DALLAS (CN) – Parents whose son was killed in Iraq in 2007 say dating websites are hurting them again by using their handsome son’s photo without permission to lure women to their websites.
Alan Burks and Jackie Hlastan, parents of the late Lt. Peter Burks, sued Plentyoffish Media dba Plentyoffish.com and True Beginnings LLC dba True.com in Dallas County Court. They seek punitive damages for intrusion on seclusion, misappropriation of their son’s likeness, and violation of the Texas Property Code.
“Attempting to exploit Lt. Burks’ good looks and strong jaw image for their own financial gain, defendants used his photo on their dating websites in multiple advertisements,” the complaint states. “One ad included a photograph of Lt. Burks with a caption reading ‘Military Man Searching For Love’ ‘Females Join Now Free!’
“Another ad used Lt. Burks’ likeness as a draw, and exhorts: ‘Soldiers WANT YOU!’ Join HERE Now!'”
Lt. Burks was killed by an IED in November 2007.
His parents say: “On November 14, 2007, while leading his men back to their base at the end of patrol in Baghdad, a massive Iranian-made bomb blew up Lt. Burks’ vehicle. Standing upright in the hatch to direct his unit, LL Burks was struck in the head by shrapnel and was killed. Two of his soldiers were also wounded. Plaintiffs inherited the ownership interest in their son’s, Lt. Burks’, name, voice, signature, photograph and likeness.”
The complaint adds: “Defendants represent their dating sites are legitimate and safe places to meet real people who are genuine, sincere and legitimate. Instead they resort to false advertising.
“True’s website brags on the fact that: ‘True is the only online dating service and relationship site that conducts criminal background screenings in the U.S. and Single Certifications.’
“True also claims to be ‘the only single dating service that screens for marrieds and felons.’ True claims that it facilitates ‘safer, smarter, more satisfying relationships.’ True’s site even states ‘Warning: married people and criminals will be prosecuted.’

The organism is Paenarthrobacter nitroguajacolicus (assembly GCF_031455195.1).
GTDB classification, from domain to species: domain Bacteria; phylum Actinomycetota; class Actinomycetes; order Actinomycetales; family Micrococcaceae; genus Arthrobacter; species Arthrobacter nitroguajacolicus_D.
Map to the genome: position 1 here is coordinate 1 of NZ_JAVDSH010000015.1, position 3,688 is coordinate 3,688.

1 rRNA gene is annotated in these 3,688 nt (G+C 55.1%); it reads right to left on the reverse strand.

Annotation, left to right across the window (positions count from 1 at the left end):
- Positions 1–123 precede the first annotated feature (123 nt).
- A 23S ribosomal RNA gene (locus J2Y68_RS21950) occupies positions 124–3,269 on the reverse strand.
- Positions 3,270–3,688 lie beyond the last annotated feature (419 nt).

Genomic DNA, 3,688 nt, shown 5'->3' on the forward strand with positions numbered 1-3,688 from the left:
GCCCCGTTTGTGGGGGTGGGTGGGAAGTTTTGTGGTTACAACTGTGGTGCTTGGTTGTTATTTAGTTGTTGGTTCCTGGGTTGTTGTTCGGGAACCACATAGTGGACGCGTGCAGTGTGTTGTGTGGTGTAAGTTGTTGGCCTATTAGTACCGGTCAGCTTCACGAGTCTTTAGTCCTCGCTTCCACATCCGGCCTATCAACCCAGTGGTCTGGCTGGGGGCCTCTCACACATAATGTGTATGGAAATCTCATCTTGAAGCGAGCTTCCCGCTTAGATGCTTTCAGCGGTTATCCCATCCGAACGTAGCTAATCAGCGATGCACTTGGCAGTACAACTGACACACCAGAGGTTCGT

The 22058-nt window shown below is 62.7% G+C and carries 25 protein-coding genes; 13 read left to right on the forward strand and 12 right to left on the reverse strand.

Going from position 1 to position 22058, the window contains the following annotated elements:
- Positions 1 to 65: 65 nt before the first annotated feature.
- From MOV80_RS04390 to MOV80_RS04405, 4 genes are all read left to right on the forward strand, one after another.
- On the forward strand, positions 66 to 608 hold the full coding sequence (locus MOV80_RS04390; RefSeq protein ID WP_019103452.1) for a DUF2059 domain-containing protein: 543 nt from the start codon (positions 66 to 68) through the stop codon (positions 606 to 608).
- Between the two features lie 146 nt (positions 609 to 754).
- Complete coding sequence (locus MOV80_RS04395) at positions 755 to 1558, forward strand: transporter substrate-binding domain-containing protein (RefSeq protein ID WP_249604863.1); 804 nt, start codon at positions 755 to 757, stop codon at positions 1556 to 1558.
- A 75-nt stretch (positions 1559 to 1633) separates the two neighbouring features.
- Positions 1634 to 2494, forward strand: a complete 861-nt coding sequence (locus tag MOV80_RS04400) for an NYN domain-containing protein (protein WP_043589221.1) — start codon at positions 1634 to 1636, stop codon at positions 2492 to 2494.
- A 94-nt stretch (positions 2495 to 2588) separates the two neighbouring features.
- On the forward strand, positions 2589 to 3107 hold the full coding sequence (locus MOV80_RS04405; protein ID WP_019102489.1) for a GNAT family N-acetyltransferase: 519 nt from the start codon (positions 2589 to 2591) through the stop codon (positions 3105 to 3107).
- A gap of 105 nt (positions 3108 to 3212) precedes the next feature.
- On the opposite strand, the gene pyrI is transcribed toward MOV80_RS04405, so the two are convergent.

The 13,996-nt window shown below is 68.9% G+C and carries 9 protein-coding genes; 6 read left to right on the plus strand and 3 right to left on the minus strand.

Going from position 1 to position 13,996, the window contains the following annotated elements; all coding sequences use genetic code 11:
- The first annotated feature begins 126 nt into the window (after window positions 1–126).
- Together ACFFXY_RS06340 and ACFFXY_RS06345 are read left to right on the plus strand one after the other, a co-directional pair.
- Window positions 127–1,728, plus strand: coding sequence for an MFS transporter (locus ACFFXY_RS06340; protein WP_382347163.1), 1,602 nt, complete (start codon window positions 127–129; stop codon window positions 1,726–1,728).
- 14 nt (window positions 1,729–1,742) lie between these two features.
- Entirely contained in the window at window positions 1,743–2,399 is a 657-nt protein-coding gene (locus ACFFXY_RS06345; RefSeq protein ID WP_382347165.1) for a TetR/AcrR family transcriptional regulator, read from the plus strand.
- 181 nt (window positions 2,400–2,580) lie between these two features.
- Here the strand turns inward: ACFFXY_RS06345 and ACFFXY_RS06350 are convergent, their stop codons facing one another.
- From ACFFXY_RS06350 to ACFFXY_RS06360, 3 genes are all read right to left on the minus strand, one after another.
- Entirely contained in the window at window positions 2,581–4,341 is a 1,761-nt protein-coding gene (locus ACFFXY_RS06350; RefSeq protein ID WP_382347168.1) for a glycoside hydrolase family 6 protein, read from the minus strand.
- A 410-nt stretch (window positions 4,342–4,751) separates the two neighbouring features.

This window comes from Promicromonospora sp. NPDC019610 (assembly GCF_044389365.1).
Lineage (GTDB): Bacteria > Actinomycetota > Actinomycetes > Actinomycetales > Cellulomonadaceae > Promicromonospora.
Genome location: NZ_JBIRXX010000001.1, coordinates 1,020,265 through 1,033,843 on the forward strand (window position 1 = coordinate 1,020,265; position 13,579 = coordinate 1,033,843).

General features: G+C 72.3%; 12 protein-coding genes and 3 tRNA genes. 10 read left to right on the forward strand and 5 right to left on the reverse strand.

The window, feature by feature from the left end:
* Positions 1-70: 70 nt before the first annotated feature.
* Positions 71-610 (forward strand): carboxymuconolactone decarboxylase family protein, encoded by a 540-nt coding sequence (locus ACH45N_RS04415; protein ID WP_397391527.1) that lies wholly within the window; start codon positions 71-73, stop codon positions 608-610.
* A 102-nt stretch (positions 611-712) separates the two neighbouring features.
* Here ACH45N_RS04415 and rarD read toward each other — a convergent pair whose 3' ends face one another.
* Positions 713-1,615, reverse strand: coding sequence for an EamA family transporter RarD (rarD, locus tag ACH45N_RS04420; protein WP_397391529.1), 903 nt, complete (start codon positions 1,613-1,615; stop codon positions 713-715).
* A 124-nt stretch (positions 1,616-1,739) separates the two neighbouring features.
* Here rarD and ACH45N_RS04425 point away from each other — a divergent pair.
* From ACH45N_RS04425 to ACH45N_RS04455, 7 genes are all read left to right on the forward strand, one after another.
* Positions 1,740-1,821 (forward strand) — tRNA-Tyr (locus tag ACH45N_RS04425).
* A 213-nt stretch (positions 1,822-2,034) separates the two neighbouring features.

“Apparently, defendants do not screen for the deceased and use photos of people without permission, including a soldier who died in the line of duty, to fraudulently attract unsuspecting and unwary singles onto their websites. How many other photos of the deceased or fraudulent postings are defendants running to mislead the dating public? …
“On its website, Plentyoffish states that ‘anyone who is able to commit identity theft can also falsify a dating profile.’ At the same time Plentyoffish is warning consumers about false dating profiles, Plentyoffish is running a false ad to attract unsuspecting singles to its website by using a dead person’s photo.
“Defendants’ misappropriation of Lt. Burks’ likeness and/or name resulted in unfair, improper and excessive commercial exploitation of the value of Lt. Burks’ likeness and/or name so as to result in a reduction of plaintiffs’ property rights in Lt. Burks’ likeness and/or name due to defendants’ use of same.
“By and through the above-referenced false posting and communications, defendants not only confused and misled consumers, but also caused serious harm and damages to plaintiff. Making matters worse, defendants have made such false and/or misleading statements on their websites, which could be viewed throughout the United States and, indeed, the world.”
In addition to punitive damages, the parents want the defendants enjoined from doing business in Texas if they refuse to satisfy any judgment reached in this case.
They are represented by Rogge Dunn and Gregory Clift, with Clouse Dunn.